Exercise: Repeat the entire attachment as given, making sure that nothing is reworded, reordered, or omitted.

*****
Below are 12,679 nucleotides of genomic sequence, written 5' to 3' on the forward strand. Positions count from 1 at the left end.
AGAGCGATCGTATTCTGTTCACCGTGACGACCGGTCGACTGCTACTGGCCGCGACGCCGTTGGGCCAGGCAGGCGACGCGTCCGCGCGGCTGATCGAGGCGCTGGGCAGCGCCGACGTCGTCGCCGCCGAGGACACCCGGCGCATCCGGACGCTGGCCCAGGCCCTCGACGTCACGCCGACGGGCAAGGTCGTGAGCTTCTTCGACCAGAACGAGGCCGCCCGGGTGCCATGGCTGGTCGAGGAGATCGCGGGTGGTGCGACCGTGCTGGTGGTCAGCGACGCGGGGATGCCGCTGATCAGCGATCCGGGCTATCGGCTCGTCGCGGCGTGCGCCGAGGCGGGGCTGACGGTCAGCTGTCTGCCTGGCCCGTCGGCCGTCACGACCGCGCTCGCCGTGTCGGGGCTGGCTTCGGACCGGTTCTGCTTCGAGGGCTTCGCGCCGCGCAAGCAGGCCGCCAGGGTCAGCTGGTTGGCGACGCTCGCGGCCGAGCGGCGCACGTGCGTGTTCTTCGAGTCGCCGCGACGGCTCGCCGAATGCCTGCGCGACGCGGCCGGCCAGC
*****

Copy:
Below are 12,679 nucleotides of genomic sequence, written 5' to 3' on the forward strand. Positions count from 1 at the left end.
AGAGCGATCGTATTCTGTTCACCGTGACGACCGGTCGACTGCTACTGGCCGCGACGCCGTTGGGCCAGGCAGGCGACGCGTCCGCGCGGCTGATCGAGGCGCTGGGCAGCGCCGACGTCGTCGCCGCCGAGGACACCCGGCGCATCCGGACGCTGGCCCAGGCCCTCGACGTCACGCCGACGGGCAAGGTCGTGAGCTTCTTCGACCAGAACGAGGCCGCCCGGGTGCCATGGCTGGTCGAGGAGATCGCGGGTGGTGCGACCGTGCTGGTGGTCAGCGACGCGGGGATGCCGCTGATCAGCGATCCGGGCTATCGGCTCGTCGCGGCGTGCGCCGAGGCGGGGCTGACGGTCAGCTGTCTGCCTGGCCCGTCGGCCGTCACGACCGCGCTCGCCGTGTCGGGGCTGGCTTCGGACCGGTTCTGCTTCGAGGGCTTCGCGCCGCGCAAGCAGGCCGCCAGGGTCAGCTGGTTGGCGACGCTCGCGGCCGAGCGGCGCACGTGCGTGTTCTTCGAGTCGCCGCGACGGCTCGCCGAATGCCTGCGCGACGCGGCCGGCCAGC